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How Some Countries are Vaccinating Children Under 18, While Others Are Not?

While some countries are waiting for vaccinations to arrive for children, others are against getting vaccinations for children.
Vaccinating Children Under 18
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Now that the substantial number of adults have been vaccinated, some fully vaccinated as well, countries across the world are now focusing on the vaccination of children below the age of 18 years, Although no concrete decisions have been made yet.

Various meetings and discussions are being conducted on the topic of children being vaccinated. Doctors and child specialists have also been involved. All countries are already worried about the third wave arriving and have started making medical arrangements for children as this is the group which is most prone to the virus now because they haven’t been vaccinated yet.

While some countries are waiting for vaccinations to arrive for children, others are against getting vaccinations for children. Cuba is all set to start vaccination for children aged 2-18 years against Covid-19. 

Schools would therefore be able to operate offline once this group is vaccinated. Children aged 12 and older will be the first to receive one of the two domestically produced vaccines, Abdala and Soberana, followed by younger kids. 

At the same time, Indians are waiting for vaccination to begin for kids as eventually they would also be safe from the virus to some extent. Seeing the trend in the US, Indians feel the third wave could be dangerous for the kids. 

Alongside US and Cuba, other countries that have already started vaccinating children above the age of 12 are France, Italy, UK, Israel, and Ireland. 

While this being said, some countries like the UK are against vaccinations for children aged 12 to 15 years old. This was said by the UK government’s independent advisory body. They argued saying that the benefits of the vaccine for the children are ‘too small’.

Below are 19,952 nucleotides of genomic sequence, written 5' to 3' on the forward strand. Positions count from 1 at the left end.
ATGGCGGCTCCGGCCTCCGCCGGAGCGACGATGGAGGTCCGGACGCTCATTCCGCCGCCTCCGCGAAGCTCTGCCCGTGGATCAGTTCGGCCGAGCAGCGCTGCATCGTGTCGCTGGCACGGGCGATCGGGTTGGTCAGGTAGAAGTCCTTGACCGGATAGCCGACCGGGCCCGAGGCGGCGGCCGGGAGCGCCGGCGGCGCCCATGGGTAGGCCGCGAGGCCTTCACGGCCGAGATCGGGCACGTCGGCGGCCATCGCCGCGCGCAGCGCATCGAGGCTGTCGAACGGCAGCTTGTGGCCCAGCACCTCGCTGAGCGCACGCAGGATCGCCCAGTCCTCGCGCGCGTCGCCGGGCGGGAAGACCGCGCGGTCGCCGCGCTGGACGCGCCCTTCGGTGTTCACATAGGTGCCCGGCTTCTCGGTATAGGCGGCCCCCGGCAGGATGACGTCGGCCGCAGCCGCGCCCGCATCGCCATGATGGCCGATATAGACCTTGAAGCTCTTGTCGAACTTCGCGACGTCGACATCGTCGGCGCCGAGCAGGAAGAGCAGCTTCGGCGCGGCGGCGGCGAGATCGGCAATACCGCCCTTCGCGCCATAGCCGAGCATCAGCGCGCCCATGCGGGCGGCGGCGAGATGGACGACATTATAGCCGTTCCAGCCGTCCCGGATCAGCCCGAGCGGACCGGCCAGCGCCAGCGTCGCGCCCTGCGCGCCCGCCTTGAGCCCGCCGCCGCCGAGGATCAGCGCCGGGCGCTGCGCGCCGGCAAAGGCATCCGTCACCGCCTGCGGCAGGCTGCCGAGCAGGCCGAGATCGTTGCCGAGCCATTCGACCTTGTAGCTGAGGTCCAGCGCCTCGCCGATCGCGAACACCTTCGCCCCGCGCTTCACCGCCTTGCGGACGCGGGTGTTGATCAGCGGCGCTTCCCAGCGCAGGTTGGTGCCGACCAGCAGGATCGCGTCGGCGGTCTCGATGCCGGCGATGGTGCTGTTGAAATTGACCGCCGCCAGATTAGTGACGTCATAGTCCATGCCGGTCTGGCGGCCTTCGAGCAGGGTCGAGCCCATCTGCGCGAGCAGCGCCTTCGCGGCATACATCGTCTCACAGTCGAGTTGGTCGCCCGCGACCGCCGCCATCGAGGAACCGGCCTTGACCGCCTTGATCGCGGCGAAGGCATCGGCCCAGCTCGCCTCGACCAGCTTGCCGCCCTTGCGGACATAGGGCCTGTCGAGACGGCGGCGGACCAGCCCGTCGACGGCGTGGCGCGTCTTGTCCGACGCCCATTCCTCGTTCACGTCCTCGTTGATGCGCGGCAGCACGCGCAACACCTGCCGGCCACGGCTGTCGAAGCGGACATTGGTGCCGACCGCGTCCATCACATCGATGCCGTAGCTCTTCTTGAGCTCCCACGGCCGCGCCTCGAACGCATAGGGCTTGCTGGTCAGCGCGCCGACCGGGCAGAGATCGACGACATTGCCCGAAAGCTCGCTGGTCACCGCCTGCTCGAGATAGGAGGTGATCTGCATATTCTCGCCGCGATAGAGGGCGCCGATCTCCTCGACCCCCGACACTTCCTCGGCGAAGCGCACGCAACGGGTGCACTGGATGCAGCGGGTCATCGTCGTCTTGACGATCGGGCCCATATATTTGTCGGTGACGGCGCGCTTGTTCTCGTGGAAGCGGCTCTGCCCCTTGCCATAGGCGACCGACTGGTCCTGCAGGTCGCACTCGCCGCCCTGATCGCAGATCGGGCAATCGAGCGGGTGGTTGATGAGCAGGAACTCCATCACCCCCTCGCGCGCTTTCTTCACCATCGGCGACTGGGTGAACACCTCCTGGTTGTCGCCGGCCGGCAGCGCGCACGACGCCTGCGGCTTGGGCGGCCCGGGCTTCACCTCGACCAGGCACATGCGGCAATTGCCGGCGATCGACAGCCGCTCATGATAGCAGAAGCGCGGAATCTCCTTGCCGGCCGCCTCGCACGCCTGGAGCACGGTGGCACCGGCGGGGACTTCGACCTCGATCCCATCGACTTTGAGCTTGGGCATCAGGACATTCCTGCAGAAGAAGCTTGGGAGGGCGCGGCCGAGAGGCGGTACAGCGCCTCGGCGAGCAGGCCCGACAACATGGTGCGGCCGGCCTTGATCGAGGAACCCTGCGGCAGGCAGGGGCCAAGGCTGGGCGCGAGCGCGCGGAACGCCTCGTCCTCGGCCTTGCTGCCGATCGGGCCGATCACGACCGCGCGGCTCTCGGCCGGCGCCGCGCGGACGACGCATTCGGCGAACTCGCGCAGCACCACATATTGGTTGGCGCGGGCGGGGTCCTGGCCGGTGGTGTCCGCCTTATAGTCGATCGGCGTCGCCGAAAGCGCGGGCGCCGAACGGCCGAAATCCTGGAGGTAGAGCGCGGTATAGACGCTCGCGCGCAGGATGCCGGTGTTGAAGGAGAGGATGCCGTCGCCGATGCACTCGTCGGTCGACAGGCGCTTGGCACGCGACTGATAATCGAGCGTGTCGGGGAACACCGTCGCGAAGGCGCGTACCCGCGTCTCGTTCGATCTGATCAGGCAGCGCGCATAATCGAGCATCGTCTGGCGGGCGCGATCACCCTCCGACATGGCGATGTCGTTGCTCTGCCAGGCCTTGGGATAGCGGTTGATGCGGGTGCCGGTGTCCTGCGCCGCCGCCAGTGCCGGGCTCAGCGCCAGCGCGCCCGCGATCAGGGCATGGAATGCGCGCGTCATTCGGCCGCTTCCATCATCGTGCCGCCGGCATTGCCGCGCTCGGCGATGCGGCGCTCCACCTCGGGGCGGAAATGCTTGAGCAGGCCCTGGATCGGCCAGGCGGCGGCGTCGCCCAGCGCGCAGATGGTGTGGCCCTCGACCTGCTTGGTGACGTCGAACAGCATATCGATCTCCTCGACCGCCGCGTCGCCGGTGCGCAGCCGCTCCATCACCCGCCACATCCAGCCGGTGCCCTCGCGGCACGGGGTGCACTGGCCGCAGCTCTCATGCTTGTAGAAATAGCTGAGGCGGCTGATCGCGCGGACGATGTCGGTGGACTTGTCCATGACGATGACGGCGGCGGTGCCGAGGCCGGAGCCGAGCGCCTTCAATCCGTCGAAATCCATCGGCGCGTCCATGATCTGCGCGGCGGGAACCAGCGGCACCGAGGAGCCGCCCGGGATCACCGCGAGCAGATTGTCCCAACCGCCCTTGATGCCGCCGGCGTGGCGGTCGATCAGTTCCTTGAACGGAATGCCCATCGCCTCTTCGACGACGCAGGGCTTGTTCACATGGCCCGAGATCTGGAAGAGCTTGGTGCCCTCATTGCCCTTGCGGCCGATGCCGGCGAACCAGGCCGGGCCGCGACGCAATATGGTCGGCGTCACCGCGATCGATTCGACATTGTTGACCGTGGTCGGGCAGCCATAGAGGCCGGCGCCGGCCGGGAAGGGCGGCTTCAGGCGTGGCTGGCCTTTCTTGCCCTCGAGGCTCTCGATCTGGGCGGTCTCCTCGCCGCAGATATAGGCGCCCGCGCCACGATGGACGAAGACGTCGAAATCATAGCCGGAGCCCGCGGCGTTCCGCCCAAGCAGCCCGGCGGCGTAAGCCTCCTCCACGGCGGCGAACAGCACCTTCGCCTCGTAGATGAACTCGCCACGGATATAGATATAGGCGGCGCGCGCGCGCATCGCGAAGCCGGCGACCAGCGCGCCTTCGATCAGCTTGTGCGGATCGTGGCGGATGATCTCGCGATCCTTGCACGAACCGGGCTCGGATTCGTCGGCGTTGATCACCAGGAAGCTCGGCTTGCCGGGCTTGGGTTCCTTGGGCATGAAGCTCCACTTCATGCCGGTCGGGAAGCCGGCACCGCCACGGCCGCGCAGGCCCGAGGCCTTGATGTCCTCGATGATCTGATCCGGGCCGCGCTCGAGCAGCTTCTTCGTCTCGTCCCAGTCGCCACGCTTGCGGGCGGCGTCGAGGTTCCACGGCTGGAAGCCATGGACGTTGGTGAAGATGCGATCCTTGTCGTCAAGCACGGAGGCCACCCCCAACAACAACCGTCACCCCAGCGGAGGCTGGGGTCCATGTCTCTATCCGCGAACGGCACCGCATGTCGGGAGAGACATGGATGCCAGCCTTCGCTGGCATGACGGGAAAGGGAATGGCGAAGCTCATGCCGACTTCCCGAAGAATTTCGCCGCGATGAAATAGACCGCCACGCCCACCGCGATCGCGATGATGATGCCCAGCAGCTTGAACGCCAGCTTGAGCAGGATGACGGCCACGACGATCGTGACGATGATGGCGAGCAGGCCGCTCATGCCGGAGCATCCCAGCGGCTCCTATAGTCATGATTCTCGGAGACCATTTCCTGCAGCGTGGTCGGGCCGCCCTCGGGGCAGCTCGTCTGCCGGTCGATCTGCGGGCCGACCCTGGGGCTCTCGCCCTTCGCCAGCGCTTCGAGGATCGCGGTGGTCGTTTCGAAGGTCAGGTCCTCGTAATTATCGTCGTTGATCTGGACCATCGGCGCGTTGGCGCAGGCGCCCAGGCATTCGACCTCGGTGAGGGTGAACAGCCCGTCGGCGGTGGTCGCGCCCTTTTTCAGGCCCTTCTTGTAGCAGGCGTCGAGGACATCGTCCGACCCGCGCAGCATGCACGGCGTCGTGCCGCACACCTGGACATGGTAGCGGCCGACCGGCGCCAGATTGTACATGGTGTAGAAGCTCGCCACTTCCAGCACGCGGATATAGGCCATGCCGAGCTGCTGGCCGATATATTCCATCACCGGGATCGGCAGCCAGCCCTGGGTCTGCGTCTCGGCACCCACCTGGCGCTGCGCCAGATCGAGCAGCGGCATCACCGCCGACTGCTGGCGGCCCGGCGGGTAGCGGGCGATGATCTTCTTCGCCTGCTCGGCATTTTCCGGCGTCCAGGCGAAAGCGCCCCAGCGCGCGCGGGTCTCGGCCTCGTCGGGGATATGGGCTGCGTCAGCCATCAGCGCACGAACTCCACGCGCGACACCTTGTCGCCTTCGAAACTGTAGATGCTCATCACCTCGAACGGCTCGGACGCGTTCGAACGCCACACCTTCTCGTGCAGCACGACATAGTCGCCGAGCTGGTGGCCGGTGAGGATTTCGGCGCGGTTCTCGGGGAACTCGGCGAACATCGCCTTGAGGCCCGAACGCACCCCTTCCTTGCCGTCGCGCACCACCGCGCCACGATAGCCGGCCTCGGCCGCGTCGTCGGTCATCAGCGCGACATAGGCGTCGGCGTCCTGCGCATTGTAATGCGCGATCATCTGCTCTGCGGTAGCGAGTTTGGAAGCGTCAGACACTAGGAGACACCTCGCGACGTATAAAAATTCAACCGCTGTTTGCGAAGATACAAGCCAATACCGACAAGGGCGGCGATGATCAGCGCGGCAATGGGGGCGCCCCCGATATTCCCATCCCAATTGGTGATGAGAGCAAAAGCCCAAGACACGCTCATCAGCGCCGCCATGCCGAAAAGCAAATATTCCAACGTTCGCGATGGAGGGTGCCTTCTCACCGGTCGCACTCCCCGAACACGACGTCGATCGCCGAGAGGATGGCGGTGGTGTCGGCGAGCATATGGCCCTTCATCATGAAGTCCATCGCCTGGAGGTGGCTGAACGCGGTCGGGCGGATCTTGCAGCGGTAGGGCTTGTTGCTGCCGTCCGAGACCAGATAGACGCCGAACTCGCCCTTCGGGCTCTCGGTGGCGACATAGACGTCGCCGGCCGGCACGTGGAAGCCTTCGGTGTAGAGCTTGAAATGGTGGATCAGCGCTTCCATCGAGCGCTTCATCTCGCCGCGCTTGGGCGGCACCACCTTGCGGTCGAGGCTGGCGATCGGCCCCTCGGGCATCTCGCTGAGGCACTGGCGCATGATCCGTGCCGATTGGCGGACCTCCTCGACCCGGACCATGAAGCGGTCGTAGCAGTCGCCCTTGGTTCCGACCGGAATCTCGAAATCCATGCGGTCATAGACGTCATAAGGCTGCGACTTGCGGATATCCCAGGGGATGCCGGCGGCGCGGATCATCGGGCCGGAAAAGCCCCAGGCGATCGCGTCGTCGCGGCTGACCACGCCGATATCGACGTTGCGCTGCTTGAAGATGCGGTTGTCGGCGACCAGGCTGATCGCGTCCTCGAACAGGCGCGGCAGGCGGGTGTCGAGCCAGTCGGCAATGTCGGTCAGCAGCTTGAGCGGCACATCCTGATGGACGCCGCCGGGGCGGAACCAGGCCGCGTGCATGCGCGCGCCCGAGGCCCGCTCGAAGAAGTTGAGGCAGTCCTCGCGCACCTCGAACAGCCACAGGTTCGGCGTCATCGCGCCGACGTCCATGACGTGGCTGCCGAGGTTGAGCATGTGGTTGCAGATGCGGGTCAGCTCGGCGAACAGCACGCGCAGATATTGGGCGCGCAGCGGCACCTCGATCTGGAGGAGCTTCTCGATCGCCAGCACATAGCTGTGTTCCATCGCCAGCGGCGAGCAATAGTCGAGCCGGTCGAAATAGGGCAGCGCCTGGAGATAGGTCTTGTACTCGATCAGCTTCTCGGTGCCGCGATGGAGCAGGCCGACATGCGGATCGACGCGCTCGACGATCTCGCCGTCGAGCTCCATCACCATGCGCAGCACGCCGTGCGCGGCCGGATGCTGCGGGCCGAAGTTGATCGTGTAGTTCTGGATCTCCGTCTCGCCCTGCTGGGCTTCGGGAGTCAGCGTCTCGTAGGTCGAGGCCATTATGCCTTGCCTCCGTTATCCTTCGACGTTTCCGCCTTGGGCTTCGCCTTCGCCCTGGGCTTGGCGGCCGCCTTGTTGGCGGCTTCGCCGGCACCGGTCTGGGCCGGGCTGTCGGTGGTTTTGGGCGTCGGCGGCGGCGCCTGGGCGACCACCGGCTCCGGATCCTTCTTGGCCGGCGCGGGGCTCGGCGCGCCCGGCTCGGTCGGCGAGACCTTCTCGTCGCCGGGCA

The Joint Committee on Vaccination and Immunisation, a panel of experts which advises ministers, has been weighing the issue after numerous other countries began giving the jabs to young teens. 

It has previously recommended giving approved Covid vaccines to all 16- and 17-year-olds but only to 12- to 15-year-olds who have underlying health conditions that make them more vulnerable to the virus.

Before making this decision, the UK advisory group had apparently sought advice from top medical experts in the country. The decision has been made after concerns were raised over a rare side effect of both the Pfizer and Moderna vaccines, which is heart inflammation. 

Heart inflammation could later result in chest pain and palpitation, and these complications may turn serious for certain people. Data from the United States indicate that there are 60 cases of children suffering from this Covid vaccine side effect for every million-second dose given to 12 to 17-year-old boys. When it comes to girls, this figure is eight in one million. 

But all countries need to realise the fact that vaccinating children is an important process right now and more and more children need to be vaccinated at the earliest to avoid extreme situations and fatalities. 

It’s true the vaccine has ill effects, but that happens only when a person has underlying problems in their bodies. Therefore, more than negative effects, there are more positive ones which save the children of the world from this deadly virus.

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